Official Names: Amphetamine (am-FETT-uh-meen); Benzedrine (BENZ-uh-dreen)
Street Names: Amp, bennies, pep pills, speed, and uppers
Drug Classification: Schedule II, stimulant
What Kind of Drug Is It?
Amphetamines are stimulant drugs that improve concentration, reduce appetite, and help keep users awake. Stimulants heighten the activity of a living being. The National Institute of Drug Abuse (NIDA) defines stimulants as substances that "increase alertness, attention, and energy, as well as elevate blood pressure, heart rate, and respiration. Caffeine, nicotine, cocaine, ecstasy (MDMA), and steroids are all stimulants. (An entry for each of these substances is available in this encyclopedia.) However, amphetamines have a great potential for abuse. The "high" created by stimulants makes people feel good, but only temporarily. "They may elevate mood," wrote John B. Murray in the Journal of Psychology, but "their effects are short-lived."
Although they were discovered late in the nineteenth century, amphetamines did not receive much attention in the medical community until 1927, when a University of California researcher named Gordon Alles began studying their effects. Alles found that the drugs gave people a lot of energy, allowing them to do more and stay awake longer without getting tired. This effect of "speeding up" people's actions explains how amphetamines eventually came to be known by the street names "speed" and "uppers."
There are several different types of amphetamines. (For more information, see individual entries on Adderall, dextroamphetamine, and methamphetamine in this encyclopedia.) Generally, all amphetamines act the same way: as stimulants.
Early Amphetamines Treat Breathing Problems
The first amphetamine was made in a laboratory by Romanian chemist Lazar Edeleanu in 1887. The drug was not used for medical purposes, however, until more than forty years later. By that time, scientists were looking to create a drug that would mimic the effects of ephedra, a natural Chinese remedy for asthma. When boiled in water, stems from the ephedra bush produce a tea that helps dilate, or open up, the small sacs of the lungs. The active ingredient in this tea apparently eases breathing in asthmatics who drink it. (An entry on ephedra is also available in this encyclopedia.)
Research on asthma medications led to the manufacture of Benzedrine, the earliest form of amphetamine commercially available. In 1931, the pharmaceutical company Smith, Kline, and French introduced the Benzedrine inhaler to relieve the discomfort of nasal congestion due to colds, allergies, and asthma. As Murray pointed out, these first Benzedrine users reported trouble sleeping when they were on the drug. This sparked yet another branch of research on the effects of amphetamines. By 1935, drug companies were marketing amphetamines for the treatment of a daytime sleeping disorder known as narcolepsy. Researchers did not yet realize that amphetamine use could be dangerous.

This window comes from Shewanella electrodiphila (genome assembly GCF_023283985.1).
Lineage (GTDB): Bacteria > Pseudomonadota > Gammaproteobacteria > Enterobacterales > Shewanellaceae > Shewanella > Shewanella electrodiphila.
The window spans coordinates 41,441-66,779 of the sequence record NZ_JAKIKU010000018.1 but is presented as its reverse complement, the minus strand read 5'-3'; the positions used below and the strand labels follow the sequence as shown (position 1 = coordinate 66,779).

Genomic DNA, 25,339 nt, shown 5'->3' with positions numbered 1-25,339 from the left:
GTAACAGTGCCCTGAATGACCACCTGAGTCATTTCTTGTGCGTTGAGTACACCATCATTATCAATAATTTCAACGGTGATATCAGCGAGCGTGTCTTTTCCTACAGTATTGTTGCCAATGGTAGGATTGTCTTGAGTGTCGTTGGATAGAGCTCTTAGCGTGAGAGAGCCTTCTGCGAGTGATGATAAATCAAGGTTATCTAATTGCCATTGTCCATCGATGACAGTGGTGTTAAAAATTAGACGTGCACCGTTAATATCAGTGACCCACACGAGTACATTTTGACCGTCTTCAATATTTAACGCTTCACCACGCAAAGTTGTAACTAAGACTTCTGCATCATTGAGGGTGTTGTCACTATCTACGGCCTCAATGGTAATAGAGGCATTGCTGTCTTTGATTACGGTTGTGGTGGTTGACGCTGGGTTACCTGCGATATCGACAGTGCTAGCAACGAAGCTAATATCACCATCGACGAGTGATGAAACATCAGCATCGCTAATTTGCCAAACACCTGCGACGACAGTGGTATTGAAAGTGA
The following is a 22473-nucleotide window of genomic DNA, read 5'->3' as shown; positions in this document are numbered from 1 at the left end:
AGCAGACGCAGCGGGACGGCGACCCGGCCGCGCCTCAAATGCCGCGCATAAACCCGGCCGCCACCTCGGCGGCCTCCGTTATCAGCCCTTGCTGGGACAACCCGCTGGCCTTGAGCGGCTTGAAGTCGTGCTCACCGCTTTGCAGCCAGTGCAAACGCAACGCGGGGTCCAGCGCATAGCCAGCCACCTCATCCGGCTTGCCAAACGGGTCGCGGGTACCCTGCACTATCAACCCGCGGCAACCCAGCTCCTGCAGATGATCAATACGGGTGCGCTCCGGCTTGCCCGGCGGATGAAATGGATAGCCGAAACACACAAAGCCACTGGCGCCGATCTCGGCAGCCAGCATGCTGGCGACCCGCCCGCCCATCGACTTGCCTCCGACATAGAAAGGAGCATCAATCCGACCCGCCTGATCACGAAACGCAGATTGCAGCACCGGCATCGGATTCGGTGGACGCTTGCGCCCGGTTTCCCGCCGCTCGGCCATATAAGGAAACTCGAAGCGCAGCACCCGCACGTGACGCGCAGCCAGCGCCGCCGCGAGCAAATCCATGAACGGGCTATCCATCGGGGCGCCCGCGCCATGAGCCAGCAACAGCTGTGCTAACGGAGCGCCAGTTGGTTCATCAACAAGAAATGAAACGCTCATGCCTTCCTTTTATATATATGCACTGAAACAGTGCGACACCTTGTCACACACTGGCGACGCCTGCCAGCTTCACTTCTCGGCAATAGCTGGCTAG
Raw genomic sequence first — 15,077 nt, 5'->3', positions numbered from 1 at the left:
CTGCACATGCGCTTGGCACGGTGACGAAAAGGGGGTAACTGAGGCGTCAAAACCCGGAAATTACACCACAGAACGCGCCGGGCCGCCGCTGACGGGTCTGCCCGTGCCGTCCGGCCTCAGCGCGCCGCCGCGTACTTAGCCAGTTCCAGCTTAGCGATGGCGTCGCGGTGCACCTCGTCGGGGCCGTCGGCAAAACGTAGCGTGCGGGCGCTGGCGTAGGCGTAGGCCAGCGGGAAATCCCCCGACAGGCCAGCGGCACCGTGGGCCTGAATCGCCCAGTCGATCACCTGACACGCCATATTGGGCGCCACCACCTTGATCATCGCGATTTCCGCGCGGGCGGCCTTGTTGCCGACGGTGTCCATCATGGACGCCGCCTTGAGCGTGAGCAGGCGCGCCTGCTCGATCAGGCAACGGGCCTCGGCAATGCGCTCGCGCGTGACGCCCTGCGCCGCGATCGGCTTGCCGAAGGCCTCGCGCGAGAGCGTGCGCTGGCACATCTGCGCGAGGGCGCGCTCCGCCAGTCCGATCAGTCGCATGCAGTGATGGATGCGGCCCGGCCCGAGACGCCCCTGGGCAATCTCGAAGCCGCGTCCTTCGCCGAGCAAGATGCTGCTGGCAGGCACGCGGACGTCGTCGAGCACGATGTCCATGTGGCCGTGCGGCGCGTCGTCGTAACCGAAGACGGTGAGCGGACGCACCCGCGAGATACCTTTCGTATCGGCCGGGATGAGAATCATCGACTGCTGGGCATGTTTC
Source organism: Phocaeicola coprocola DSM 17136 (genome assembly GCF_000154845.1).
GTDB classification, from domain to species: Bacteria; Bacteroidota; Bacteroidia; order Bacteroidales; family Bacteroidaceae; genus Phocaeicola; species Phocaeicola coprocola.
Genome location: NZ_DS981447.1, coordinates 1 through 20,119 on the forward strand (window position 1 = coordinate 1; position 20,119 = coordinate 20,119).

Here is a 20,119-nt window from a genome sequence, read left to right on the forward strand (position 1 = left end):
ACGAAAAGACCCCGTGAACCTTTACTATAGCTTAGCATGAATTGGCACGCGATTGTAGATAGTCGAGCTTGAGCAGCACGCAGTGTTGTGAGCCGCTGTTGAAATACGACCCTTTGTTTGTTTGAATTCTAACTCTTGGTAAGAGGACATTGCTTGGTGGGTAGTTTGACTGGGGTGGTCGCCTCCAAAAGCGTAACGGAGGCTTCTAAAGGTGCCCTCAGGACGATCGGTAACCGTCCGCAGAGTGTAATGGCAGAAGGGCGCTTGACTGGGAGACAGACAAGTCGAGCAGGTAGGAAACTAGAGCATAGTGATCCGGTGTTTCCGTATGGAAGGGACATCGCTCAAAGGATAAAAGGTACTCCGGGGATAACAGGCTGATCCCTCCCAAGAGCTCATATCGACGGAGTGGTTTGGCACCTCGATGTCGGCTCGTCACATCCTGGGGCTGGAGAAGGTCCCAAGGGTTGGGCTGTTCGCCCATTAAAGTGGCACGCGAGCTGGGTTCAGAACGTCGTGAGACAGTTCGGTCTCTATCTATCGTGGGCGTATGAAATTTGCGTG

The ADHD Connection
As far back as 1937, doctors were looking for ways to help children who had problems concentrating. At the time, the condition that is now referred to as attention-deficit/hyperactivity disorder (ADHD) was called "minimal brain dysfunction." Little was known about the disorder, and it was believed to affect only children. Since then, the misleading name "minimal brain dysfunction" has been dropped, and medical researchers have learned more about ADHD and its effects.
ADHD is a disorder that begins during childhood, although in many cases it goes undiagnosed until adulthood. It is very difficult for people with ADHD to focus their attention and control their behavior. Children with ADHD are easily distracted and have difficulty concentrating, especially on schoolwork. They may also talk excessively, interrupt conversations, and have trouble waiting their turn. In many cases, people diagnosed with ADHD display impulsive behavior, which frequently persists into adulthood.
According to the Schaffer Library of Drug Policy's 1972 entry on amphetamines, early use of amphetamines in young patients with ADHD produced surprising results. "Instead of making them even more jittery, as might be expected, the amphetamines calm many of these children and noticeably improve their concentration and performance," commented the authors of the article. The use of amphetamines for ADHD in children and adults continues into the twenty-first century.
Usage Spikes after World War II
During World War II (1939-1945), soldiers used amphetamines to maintain alertness during combat. In the years following the war, many service personnel had trouble functioning without the drug. One major instance of widespread amphetamine abuse occurred in Japan after the war. Much of the country was devastated by bombs dropped during World War II, and the Japanese had to work long hours to rebuild their country. Japanese men who had been soldiers recalled how amphetamines had helped them face one battle after another when the war was in full swing. Demand for the drug increased, and amphetamines were released for sale in Japan without a prescription. This led to a decade of abuse throughout the nation. In the mid-1950s, though, the Japanese government restricted access to amphetamines and passed stricter laws against illegal amphetamine use.